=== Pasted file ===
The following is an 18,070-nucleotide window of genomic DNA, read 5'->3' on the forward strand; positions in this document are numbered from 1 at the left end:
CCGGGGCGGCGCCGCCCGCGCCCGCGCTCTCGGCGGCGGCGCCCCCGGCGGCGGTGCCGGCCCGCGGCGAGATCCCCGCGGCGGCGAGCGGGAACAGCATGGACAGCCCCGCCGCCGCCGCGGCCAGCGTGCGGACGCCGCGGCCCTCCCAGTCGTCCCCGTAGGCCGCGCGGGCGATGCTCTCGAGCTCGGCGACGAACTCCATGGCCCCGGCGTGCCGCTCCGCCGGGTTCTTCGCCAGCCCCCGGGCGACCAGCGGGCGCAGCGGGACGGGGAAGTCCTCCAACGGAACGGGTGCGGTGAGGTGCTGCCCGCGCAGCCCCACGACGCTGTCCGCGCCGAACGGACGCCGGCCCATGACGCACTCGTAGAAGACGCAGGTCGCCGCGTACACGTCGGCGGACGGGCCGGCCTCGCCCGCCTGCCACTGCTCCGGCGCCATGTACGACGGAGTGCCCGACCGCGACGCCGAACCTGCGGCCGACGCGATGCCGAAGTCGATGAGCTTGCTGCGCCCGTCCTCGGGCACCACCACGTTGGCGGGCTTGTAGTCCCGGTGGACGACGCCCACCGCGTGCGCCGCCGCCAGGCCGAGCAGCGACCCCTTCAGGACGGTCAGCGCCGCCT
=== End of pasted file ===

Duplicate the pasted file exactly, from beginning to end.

The following is an 18,070-nucleotide window of genomic DNA, read 5'->3' on the forward strand; positions in this document are numbered from 1 at the left end:
CCGGGGCGGCGCCGCCCGCGCCCGCGCTCTCGGCGGCGGCGCCCCCGGCGGCGGTGCCGGCCCGCGGCGAGATCCCCGCGGCGGCGAGCGGGAACAGCATGGACAGCCCCGCCGCCGCCGCGGCCAGCGTGCGGACGCCGCGGCCCTCCCAGTCGTCCCCGTAGGCCGCGCGGGCGATGCTCTCGAGCTCGGCGACGAACTCCATGGCCCCGGCGTGCCGCTCCGCCGGGTTCTTCGCCAGCCCCCGGGCGACCAGCGGGCGCAGCGGGACGGGGAAGTCCTCCAACGGAACGGGTGCGGTGAGGTGCTGCCCGCGCAGCCCCACGACGCTGTCCGCGCCGAACGGACGCCGGCCCATGACGCACTCGTAGAAGACGCAGGTCGCCGCGTACACGTCGGCGGACGGGCCGGCCTCGCCCGCCTGCCACTGCTCCGGCGCCATGTACGACGGAGTGCCCGACCGCGACGCCGAACCTGCGGCCGACGCGATGCCGAAGTCGATGAGCTTGCTGCGCCCGTCCTCGGGCACCACCACGTTGGCGGGCTTGTAGTCCCGGTGGACGACGCCCACCGCGTGCGCCGCCGCCAGGCCGAGCAGCGACCCCTTCAGGACGGTCAGCGCCGCCT